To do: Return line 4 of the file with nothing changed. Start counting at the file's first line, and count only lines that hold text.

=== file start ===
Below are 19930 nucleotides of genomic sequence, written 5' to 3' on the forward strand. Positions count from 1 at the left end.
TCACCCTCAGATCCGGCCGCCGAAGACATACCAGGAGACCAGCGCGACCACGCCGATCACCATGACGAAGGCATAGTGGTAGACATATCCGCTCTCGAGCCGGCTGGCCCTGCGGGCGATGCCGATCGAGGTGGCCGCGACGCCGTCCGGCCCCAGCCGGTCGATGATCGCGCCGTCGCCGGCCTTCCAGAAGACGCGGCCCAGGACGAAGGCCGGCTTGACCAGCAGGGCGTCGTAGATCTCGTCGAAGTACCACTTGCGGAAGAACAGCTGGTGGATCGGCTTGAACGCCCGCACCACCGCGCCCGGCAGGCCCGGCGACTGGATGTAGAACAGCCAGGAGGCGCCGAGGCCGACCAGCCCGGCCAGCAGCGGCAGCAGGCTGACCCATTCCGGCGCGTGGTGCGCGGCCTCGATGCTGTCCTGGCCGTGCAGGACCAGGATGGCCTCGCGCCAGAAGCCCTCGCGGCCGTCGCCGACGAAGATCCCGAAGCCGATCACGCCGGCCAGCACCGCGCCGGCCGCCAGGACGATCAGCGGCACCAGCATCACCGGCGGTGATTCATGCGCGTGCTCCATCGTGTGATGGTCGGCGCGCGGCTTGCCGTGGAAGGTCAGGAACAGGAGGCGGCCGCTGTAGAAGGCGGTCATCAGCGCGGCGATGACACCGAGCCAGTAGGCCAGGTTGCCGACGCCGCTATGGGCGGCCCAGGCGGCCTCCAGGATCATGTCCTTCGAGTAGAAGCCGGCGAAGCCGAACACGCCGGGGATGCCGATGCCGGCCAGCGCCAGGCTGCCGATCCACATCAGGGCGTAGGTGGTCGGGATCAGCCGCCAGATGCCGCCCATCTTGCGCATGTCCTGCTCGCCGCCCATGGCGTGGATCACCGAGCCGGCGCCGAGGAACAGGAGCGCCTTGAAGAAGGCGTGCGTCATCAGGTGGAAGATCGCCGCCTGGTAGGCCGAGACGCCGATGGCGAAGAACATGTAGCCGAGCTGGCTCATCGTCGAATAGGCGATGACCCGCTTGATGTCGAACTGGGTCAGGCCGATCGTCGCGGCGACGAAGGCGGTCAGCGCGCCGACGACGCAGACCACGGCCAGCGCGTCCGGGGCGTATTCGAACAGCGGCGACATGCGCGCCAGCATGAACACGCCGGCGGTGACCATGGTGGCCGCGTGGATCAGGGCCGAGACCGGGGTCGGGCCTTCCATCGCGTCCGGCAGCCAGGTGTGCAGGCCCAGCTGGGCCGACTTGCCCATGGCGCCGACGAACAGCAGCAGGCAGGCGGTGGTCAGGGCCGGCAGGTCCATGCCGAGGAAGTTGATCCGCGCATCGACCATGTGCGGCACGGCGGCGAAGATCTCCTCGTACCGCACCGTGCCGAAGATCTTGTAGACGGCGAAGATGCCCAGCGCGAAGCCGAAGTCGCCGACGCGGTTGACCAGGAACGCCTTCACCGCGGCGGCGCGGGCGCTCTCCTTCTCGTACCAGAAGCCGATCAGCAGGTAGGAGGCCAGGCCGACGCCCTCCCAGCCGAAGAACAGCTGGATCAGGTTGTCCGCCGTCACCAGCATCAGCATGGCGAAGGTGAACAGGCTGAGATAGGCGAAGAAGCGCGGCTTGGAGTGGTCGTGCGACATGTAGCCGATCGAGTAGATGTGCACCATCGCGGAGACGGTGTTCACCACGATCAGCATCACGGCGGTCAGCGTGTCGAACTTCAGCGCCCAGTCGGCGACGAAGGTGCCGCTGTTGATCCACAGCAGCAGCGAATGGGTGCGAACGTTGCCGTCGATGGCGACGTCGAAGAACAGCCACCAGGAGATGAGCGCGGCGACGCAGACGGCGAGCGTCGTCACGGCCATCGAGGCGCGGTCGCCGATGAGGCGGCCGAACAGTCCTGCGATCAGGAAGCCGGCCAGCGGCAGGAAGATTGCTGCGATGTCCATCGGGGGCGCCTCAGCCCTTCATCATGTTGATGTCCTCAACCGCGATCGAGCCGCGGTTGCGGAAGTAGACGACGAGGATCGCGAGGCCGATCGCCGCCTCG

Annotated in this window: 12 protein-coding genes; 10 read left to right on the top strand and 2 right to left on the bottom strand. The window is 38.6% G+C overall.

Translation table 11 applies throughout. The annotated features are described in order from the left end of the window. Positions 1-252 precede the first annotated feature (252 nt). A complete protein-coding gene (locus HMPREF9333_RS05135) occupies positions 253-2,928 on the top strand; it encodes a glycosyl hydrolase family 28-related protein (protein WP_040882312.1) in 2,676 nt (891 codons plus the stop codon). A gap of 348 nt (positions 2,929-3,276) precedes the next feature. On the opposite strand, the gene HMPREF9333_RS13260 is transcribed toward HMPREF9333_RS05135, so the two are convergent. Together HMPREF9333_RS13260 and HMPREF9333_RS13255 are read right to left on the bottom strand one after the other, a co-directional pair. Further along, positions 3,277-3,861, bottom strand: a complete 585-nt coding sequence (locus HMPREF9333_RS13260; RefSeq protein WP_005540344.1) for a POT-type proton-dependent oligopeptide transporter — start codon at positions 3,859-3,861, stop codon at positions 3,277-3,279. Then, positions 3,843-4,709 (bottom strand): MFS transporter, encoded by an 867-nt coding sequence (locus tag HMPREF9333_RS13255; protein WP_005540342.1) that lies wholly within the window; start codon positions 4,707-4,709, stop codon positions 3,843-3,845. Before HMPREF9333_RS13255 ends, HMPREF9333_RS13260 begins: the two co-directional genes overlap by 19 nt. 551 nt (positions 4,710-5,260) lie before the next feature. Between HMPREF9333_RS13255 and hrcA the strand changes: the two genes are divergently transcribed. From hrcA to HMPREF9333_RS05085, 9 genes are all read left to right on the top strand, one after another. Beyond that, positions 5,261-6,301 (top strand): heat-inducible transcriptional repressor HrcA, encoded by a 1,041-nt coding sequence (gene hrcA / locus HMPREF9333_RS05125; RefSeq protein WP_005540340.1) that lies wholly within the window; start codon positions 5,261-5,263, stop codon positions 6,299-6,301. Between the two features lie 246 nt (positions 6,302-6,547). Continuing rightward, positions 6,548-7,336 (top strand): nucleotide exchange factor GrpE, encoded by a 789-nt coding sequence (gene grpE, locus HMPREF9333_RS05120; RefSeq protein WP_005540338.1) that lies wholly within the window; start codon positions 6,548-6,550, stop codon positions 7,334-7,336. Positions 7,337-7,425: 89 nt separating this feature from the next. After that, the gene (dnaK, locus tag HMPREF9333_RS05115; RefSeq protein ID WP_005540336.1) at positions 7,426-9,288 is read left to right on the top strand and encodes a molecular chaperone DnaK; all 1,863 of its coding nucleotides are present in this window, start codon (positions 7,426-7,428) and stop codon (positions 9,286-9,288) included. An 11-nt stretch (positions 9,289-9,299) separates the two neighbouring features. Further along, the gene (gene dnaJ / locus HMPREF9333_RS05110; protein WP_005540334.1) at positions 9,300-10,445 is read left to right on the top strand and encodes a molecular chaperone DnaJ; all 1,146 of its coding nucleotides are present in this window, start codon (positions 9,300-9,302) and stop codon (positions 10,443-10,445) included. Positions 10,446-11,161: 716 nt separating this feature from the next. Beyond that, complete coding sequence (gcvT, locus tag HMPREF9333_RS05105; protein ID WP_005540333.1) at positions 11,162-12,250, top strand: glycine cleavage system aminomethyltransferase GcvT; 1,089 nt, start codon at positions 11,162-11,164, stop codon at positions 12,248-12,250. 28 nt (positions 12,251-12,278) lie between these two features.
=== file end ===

Translation table 11 applies throughout. The annotated features are described in order from the left end of the window. Positions 1-252 precede the first annotated feature (252 nt). A complete protein-coding gene (locus HMPREF9333_RS05135) occupies positions 253-2,928 on the top strand; it encodes a glycosyl hydrolase family 28-related protein (protein WP_040882312.1) in 2,676 nt (891 codons plus the stop codon). A gap of 348 nt (positions 2,929-3,276) precedes the next feature. On the opposite strand, the gene HMPREF9333_RS13260 is transcribed toward HMPREF9333_RS05135, so the two are convergent. Together HMPREF9333_RS13260 and HMPREF9333_RS13255 are read right to left on the bottom strand one after the other, a co-directional pair. Further along, positions 3,277-3,861, bottom strand: a complete 585-nt coding sequence (locus HMPREF9333_RS13260; RefSeq protein WP_005540344.1) for a POT-type proton-dependent oligopeptide transporter — start codon at positions 3,859-3,861, stop codon at positions 3,277-3,279. Then, positions 3,843-4,709 (bottom strand): MFS transporter, encoded by an 867-nt coding sequence (locus tag HMPREF9333_RS13255; protein WP_005540342.1) that lies wholly within the window; start codon positions 4,707-4,709, stop codon positions 3,843-3,845. Before HMPREF9333_RS13255 ends, HMPREF9333_RS13260 begins: the two co-directional genes overlap by 19 nt. 551 nt (positions 4,710-5,260) lie before the next feature. Between HMPREF9333_RS13255 and hrcA the strand changes: the two genes are divergently transcribed. From hrcA to HMPREF9333_RS05085, 9 genes are all read left to right on the top strand, one after another. Beyond that, positions 5,261-6,301 (top strand): heat-inducible transcriptional repressor HrcA, encoded by a 1,041-nt coding sequence (gene hrcA / locus HMPREF9333_RS05125; RefSeq protein WP_005540340.1) that lies wholly within the window; start codon positions 5,261-5,263, stop codon positions 6,299-6,301. Between the two features lie 246 nt (positions 6,302-6,547). Continuing rightward, positions 6,548-7,336 (top strand): nucleotide exchange factor GrpE, encoded by a 789-nt coding sequence (gene grpE, locus HMPREF9333_RS05120; RefSeq protein WP_005540338.1) that lies wholly within the window; start codon positions 6,548-6,550, stop codon positions 7,334-7,336. Positions 7,337-7,425: 89 nt separating this feature from the next. After that, the gene (dnaK, locus tag HMPREF9333_RS05115; RefSeq protein ID WP_005540336.1) at positions 7,426-9,288 is read left to right on the top strand and encodes a molecular chaperone DnaK; all 1,863 of its coding nucleotides are present in this window, start codon (positions 7,426-7,428) and stop codon (positions 9,286-9,288) included. An 11-nt stretch (positions 9,289-9,299) separates the two neighbouring features. Further along, the gene (gene dnaJ / locus HMPREF9333_RS05110; protein WP_005540334.1) at positions 9,300-10,445 is read left to right on the top strand and encodes a molecular chaperone DnaJ; all 1,146 of its coding nucleotides are present in this window, start codon (positions 9,300-9,302) and stop codon (positions 10,443-10,445) included. Positions 10,446-11,161: 716 nt separating this feature from the next. Beyond that, complete coding sequence (gcvT, locus tag HMPREF9333_RS05105; protein ID WP_005540333.1) at positions 11,162-12,250, top strand: glycine cleavage system aminomethyltransferase GcvT; 1,089 nt, start codon at positions 11,162-11,164, stop codon at positions 12,248-12,250. 28 nt (positions 12,251-12,278) lie between these two features.